Component mix on the other hand is of relatively little importance. If the wheel components are even somewhat compatible no issues should crop up. I don't even really understand what you mean by components that aren't well matched
The fact that not all spokes fit hubs well, etc... Using a proven formula is a simple solution. Even custom makers run into this problem, and it is universal enough that we have for instance the spoke washers. Most factory wheels I have come across can be dark on hubs, spokes, and nipples, normally the brand part is the rim only. I am talking $1100 kind of normally all good bikes. These happy price point bikes are often built with only the big name parts on the places they feel customers look. Nipples for instance what brand are they. And to be frank, how do I know they are the brand they say they are. Even US military planes have counterfeit components in them.

You can think what you like about butted spokes but the truth is that they are more durable and an excellent choice for especially heavy riders carrying heavy loads. I would say that for heavier guys the importance of spoke butting grows exponentially.
Citation please. I actually don't doubt you can find one. But the contrary to that is I am the heavy rider, and I have until a few years back never owned a butted spoke bike, and never broken a spoke. The evidence I go by is that the guys like peter white, and virtually every maker of serious bikes that aren't bespoke level, use straight spokes. Peter guarantees his wheels, and has been in business for decades. He will not build all kinds of wheels he thinks are stupid (and I don't doubt he thinks butted are better), but those are the facts. Straight spokes don't break.

Further, all the bad wheels are pretty much built using straight spokes, so you get all the imaginable problems in straight spoke land. Who pays for Alpine III but gets them done by machine, and tensioned by a monkey? This is part of the straight spoke myth, they break because the wheels are badly built, not because the spokes are a problem. This is why pro built straight spoke wheels can be guaranteed.

Further: 1) stronger means nothing in the real world. I can build you a stronger Boeing 777, it might be too heavy to take off though. What maters is are the spokes strong enough, and the answer is more than strong enough for anything we ever do. 2) BUT, that is mainly relative to fatigue failure, that is only one failure mode, in other failure modes straight spokes may be stronger. 3) There can be places where straight are better, in the rear half and half, for instance.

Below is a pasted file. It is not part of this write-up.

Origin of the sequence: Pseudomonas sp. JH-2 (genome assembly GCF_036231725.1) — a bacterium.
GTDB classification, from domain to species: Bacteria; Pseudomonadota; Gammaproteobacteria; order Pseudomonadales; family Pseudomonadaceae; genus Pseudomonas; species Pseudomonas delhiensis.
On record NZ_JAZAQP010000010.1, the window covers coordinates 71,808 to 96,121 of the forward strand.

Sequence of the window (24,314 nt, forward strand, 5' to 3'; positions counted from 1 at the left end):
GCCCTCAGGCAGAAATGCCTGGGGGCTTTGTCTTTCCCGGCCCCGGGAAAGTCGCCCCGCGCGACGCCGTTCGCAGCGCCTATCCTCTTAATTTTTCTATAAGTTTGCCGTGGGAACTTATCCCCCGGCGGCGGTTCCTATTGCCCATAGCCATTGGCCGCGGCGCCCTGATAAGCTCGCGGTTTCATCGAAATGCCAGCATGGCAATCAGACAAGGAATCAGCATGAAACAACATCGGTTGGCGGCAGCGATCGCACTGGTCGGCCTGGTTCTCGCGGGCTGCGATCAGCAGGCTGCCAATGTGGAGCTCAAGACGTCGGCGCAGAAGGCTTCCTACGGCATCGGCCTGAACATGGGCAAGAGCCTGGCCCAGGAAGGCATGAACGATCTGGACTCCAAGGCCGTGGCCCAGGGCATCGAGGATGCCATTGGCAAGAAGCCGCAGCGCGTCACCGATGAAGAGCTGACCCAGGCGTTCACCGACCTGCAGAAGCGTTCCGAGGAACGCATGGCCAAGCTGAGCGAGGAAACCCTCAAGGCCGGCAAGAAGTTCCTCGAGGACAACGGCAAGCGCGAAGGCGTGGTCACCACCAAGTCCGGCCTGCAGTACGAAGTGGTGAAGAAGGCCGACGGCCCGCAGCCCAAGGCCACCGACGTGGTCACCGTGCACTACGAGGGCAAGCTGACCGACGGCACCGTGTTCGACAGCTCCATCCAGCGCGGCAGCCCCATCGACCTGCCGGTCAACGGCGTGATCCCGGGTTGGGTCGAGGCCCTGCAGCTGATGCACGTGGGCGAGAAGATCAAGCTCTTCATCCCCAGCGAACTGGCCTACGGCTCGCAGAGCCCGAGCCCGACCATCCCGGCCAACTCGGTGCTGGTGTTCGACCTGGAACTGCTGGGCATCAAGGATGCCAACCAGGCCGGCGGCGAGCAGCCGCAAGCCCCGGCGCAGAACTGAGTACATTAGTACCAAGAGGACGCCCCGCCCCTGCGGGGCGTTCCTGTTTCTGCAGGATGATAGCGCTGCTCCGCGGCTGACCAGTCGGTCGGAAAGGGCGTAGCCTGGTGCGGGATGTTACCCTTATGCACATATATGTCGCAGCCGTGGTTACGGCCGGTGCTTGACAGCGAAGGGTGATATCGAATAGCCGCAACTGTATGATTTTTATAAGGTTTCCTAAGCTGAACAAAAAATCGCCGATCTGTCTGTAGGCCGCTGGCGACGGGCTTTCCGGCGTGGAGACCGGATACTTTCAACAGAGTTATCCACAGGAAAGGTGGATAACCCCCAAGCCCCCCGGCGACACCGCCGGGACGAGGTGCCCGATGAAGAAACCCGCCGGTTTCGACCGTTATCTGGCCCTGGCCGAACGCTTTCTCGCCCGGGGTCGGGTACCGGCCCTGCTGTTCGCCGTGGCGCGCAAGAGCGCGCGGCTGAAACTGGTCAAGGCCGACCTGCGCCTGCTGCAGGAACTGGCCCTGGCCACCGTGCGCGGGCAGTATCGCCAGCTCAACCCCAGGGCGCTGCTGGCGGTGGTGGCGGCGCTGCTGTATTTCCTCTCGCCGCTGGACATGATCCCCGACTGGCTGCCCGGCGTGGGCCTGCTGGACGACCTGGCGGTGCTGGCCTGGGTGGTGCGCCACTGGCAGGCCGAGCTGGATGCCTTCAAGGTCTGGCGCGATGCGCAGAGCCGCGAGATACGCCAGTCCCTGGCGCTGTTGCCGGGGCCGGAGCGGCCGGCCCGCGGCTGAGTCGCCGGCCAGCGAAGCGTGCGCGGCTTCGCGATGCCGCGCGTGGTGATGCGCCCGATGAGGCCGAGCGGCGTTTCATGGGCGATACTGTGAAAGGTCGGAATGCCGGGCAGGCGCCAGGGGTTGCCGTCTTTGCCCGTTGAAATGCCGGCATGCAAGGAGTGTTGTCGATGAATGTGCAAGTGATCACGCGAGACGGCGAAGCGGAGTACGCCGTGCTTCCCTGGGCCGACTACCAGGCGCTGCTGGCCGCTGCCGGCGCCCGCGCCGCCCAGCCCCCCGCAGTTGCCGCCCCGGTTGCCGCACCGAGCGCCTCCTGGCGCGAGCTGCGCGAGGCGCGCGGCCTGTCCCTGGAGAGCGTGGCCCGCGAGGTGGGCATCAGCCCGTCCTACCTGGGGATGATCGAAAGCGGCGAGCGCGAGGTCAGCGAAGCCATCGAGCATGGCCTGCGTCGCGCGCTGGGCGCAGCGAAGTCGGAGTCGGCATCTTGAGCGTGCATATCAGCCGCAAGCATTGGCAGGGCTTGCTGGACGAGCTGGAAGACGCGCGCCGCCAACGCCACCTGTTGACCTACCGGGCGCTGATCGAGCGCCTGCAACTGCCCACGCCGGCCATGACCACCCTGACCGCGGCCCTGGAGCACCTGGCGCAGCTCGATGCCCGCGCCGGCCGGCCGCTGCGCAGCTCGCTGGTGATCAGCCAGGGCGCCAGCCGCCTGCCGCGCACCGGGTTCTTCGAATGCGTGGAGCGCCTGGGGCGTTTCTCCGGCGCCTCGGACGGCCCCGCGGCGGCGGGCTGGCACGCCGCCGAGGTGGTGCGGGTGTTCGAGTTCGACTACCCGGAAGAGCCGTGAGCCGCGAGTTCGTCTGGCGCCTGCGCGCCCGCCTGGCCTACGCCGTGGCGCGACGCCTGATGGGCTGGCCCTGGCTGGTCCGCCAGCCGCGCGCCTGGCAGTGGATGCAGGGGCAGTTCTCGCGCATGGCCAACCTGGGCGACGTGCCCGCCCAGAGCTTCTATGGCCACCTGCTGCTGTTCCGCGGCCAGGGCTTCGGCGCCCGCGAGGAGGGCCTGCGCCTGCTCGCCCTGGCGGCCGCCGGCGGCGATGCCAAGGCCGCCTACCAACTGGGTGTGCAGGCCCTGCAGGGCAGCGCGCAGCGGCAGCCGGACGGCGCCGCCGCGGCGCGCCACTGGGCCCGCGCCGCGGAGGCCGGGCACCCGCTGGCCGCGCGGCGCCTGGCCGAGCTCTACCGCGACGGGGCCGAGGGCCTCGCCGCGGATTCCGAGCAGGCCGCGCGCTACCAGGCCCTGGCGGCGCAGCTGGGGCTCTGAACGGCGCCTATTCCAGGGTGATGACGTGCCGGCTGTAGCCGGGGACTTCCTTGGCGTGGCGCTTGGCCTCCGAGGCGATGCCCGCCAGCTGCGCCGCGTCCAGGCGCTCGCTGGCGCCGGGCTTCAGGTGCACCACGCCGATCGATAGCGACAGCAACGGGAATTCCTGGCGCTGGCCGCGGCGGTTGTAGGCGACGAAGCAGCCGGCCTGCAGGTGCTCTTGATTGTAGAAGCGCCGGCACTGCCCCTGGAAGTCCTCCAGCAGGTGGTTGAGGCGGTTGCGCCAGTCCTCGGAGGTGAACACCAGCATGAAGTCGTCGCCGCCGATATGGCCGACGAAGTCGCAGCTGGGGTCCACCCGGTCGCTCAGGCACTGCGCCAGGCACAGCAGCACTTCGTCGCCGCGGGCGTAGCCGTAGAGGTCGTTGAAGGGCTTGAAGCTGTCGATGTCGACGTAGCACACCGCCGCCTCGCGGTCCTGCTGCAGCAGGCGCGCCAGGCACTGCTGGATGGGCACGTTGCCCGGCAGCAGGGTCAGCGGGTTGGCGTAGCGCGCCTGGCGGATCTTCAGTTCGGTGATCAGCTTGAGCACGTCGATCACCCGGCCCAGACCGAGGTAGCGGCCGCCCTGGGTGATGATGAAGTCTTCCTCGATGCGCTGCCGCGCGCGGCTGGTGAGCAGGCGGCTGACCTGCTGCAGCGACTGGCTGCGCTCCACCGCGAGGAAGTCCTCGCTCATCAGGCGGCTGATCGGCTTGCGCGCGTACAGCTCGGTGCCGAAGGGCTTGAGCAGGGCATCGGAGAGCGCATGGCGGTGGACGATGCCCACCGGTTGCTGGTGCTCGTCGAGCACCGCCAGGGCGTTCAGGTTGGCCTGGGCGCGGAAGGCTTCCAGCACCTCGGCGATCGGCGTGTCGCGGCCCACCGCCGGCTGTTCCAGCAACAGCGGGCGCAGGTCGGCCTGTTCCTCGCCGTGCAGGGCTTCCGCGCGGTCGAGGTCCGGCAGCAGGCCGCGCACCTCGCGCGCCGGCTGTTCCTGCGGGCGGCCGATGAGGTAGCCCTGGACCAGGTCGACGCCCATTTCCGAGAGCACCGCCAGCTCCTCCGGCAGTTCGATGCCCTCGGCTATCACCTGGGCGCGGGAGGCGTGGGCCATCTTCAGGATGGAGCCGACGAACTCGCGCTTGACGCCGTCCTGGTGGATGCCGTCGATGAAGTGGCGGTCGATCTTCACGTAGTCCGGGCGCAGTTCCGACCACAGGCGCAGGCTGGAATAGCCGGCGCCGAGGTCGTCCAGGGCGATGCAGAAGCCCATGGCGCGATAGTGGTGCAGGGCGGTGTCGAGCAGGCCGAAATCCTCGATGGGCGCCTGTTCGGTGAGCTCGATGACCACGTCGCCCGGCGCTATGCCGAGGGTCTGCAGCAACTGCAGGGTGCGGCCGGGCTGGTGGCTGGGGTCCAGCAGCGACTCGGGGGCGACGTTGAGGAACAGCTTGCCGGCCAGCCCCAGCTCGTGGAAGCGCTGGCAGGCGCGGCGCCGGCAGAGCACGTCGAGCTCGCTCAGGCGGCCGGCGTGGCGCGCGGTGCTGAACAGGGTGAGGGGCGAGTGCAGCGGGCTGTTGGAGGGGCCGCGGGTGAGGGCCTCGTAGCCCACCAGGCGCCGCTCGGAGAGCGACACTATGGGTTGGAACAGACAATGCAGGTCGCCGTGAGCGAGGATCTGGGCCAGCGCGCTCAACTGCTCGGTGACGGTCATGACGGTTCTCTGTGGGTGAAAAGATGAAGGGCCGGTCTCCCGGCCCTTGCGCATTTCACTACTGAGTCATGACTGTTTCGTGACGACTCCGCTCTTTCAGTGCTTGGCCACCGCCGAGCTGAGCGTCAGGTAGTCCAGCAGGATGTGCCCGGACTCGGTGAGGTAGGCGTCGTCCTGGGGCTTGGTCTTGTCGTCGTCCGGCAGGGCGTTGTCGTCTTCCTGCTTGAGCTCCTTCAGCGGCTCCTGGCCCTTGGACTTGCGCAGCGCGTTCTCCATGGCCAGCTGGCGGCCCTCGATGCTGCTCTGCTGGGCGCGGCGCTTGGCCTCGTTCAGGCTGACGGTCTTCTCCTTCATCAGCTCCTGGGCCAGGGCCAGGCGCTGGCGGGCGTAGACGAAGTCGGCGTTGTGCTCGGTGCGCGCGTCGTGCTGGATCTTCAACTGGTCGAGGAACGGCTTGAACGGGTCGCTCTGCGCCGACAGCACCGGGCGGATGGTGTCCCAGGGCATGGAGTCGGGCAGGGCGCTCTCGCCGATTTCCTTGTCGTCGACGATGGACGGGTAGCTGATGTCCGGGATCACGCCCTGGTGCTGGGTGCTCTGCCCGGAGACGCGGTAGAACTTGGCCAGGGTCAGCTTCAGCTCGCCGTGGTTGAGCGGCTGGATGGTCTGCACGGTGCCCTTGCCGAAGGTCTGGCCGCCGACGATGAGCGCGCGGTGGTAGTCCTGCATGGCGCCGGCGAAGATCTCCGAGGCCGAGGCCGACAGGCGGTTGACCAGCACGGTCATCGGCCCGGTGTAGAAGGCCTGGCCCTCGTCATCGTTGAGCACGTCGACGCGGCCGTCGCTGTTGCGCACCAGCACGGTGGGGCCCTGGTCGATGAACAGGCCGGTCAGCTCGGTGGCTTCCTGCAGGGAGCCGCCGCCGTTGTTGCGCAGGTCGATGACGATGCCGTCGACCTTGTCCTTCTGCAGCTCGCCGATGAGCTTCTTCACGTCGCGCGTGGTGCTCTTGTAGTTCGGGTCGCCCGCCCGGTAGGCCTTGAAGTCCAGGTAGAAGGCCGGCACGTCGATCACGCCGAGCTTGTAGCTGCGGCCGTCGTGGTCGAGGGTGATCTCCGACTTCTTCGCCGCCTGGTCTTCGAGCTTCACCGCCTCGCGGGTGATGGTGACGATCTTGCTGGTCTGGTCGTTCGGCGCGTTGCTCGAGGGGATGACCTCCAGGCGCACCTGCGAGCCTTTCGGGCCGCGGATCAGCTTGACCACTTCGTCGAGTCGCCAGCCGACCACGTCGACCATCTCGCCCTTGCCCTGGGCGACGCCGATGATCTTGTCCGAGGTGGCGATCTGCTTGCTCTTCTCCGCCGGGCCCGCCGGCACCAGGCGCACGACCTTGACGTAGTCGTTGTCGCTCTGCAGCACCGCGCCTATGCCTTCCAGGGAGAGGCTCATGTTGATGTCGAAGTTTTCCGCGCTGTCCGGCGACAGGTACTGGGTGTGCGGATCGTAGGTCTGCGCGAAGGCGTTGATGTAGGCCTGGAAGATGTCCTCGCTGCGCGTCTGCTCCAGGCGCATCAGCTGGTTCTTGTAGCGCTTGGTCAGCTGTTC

The half radial rear wheel can be a lot stronger. And if one doesn't want radial one can use either a different gage or straight spokes. So even assuming the nonsense butted are so great... It turns out the rear wheel only needs to be half that way. Most sensible people will give you a pass on the front wheel because it is rarely the place spokes break. So out of say 72, or 80 spokes, you can get away with as few as 18 spokes, butted, no mater what happy talk you believe about butted spokes.

How does recycling spokes make the wheel more reliable? They do go through a lot of stress cycles during their lifetime in the wheel and it's likely spokes even go through fatigue cycles so one would imagine it's a good idea to replace a fatigued part when possible.
According to Jobst, who wrote the book, you can get a good 500000 miles (or maybe K) out of spokes. He did. This is the main point, his butted spokes were more durable, but I, and maybe all the people I know, will probably not together do 500K on the same hubs and spokes, we are fine with straight spokes. Jobst, being Jobst, bought up a lifetime supply of MA2 rims, and just switched them out. As an engineer, he believed that when properly built the only spokes that would break were defective ones. You replace those, it made no sense in his mind to discard proven spokes for ones that were unproven. Things people blame on spokes, constructing elaborate theories, are probably mostly defects, once those are selected out, you want to keep and run the good spokes. Of course the process for that is not entirely simple.

The thing the armchair experts never say is how much better butted spokes are. Give me a number. Do they last twice as long? That would be a preposterous. But even if true, I can make spokes that will only allow me to cycle around the world 10 times work for me.

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Old 09-01-15, 01:00 PM
  #18  
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Originally Posted by elcruxio View Post